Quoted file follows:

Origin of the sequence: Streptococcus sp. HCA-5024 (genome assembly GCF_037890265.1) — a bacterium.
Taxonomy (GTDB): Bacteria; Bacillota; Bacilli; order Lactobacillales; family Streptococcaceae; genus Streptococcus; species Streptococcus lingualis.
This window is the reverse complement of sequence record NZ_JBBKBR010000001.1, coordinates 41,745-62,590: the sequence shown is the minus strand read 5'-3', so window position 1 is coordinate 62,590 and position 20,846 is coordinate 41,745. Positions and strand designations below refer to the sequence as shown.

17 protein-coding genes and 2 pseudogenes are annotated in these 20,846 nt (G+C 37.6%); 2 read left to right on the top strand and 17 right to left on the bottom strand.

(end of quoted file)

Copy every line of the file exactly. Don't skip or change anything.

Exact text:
Origin of the sequence: Streptococcus sp. HCA-5024 (genome assembly GCF_037890265.1) — a bacterium.
Taxonomy (GTDB): Bacteria; Bacillota; Bacilli; order Lactobacillales; family Streptococcaceae; genus Streptococcus; species Streptococcus lingualis.
This window is the reverse complement of sequence record NZ_JBBKBR010000001.1, coordinates 41,745-62,590: the sequence shown is the minus strand read 5'-3', so window position 1 is coordinate 62,590 and position 20,846 is coordinate 41,745. Positions and strand designations below refer to the sequence as shown.

17 protein-coding genes and 2 pseudogenes are annotated in these 20,846 nt (G+C 37.6%); 2 read left to right on the top strand and 17 right to left on the bottom strand.